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Similar Issue, Different Court Rules for Beit El, Modi'in Illit

It would appear that the High Court rules differently on how to deal with Arab land ownership challenges depending upon the region affected.
By Chana Ya'ar
First Publish: 6/3/2012, 12:40 AM

Buildings in Ulpana neighborhood
Buildings in Ulpana neighborhood
Israel news photo: Baruch Gordon

It would appear that the High Court rules differently on how to deal with Arab land challenges depending upon the region that is affected. 

The High Court has ruled that Beit El's Ulpana neighborhood must be torn down -- and Prime Minister Binyamin Netanyahu this weekend went to great lengths to support the decision while searching for a way to mollify, if not maintain the residents in their homes.

But that very same Court allowed a similar neighborhood to remain in its place, undisturbed, in Modi'in Illit several years ago.

The legality of the neighborhood of East Matityahu was also challenged by a petition submitted by the extreme leftist Peace Now organization together with the mayor of the Arab village of Bil'in, claiming the neighborhood was built on land owned by the village.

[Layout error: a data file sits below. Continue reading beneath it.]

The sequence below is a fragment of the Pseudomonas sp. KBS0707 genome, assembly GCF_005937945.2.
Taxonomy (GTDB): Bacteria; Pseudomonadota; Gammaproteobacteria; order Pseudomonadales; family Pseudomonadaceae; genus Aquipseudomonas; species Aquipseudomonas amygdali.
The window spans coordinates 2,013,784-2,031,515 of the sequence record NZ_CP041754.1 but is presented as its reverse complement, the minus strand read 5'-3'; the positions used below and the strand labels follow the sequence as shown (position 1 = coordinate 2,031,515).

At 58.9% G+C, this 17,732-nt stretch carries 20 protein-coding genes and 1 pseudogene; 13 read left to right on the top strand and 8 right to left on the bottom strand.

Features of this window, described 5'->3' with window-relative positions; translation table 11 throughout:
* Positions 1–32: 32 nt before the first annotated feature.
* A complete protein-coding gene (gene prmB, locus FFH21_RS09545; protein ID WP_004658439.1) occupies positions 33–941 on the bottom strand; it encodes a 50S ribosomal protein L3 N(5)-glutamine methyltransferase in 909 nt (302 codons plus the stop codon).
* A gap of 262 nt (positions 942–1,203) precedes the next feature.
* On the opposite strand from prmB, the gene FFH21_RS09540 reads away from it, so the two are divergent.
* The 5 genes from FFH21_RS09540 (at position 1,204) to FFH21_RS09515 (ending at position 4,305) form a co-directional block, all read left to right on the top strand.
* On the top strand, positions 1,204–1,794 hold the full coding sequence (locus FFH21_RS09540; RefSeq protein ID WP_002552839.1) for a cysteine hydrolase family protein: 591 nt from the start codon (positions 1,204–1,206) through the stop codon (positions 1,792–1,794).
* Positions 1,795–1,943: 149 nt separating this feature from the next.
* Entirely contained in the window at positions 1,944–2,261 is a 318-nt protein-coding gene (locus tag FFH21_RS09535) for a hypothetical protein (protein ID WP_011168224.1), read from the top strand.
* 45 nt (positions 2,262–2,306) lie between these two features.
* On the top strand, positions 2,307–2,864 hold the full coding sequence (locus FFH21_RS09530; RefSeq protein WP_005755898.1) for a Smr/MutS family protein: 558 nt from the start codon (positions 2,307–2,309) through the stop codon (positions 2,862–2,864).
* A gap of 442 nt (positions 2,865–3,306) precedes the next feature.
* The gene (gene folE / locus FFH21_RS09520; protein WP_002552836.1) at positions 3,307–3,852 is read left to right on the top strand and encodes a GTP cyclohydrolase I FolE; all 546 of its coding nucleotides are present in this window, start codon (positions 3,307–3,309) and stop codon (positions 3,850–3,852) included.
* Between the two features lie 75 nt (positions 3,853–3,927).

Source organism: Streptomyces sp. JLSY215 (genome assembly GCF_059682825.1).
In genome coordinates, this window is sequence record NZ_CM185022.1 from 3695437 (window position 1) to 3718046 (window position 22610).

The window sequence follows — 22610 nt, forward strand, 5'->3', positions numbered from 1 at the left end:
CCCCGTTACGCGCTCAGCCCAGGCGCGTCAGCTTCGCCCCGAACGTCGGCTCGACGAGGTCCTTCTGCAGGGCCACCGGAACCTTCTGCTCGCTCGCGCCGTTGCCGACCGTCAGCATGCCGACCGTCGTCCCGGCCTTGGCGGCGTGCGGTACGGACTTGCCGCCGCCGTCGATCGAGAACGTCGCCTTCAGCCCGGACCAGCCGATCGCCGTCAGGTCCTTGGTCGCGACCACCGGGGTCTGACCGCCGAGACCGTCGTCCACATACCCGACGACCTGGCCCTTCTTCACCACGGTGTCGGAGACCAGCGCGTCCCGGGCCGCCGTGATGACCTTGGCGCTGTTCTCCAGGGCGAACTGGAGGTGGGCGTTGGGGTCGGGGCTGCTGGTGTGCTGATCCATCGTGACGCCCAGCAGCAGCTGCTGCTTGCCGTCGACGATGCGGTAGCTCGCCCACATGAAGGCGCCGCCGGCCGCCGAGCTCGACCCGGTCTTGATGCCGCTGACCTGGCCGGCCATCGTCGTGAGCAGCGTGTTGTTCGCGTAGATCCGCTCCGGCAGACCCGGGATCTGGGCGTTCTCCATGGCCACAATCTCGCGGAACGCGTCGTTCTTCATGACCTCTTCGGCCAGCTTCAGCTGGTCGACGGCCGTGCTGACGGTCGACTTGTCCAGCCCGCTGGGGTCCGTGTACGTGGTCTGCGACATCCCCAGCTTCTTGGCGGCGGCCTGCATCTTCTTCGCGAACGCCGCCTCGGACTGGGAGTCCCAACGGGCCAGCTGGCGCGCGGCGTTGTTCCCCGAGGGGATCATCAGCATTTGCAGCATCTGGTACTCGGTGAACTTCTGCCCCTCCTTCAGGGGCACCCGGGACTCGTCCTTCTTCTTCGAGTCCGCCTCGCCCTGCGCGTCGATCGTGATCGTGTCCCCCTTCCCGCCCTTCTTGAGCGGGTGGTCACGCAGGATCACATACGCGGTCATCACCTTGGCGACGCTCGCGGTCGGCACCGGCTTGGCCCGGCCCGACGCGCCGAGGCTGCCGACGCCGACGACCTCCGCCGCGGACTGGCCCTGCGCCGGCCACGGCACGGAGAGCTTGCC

An injunction was issued by the High Court in January 2006 that blocked residents from moving into their homes -- but was was canceled more than a year and a half later, in September 2007.

A panel of justices comprised of Judges Eliezer Rivlin, Miriam Naor and Ayala Procaccia ruled the residents had to pay the petitioners their court costs instead – an amount totaling some NIS 160,000 – because “the initial petition filed on the matter was justified.”

But the justices rejected the petition to destroy the neighborhood. 

In their ruling, the judges explained that after they had issued their initial injunction in 2006, the state had revoked the neighborhood plan, and revised it to amend the flaws. “Once the second plan was approved, the petitioners no longer had a just cause for complaint against the plan,” the judges ruled, adding that to demolish homes already built “would hurt innocent buyers, some of whom are already living in the apartments.”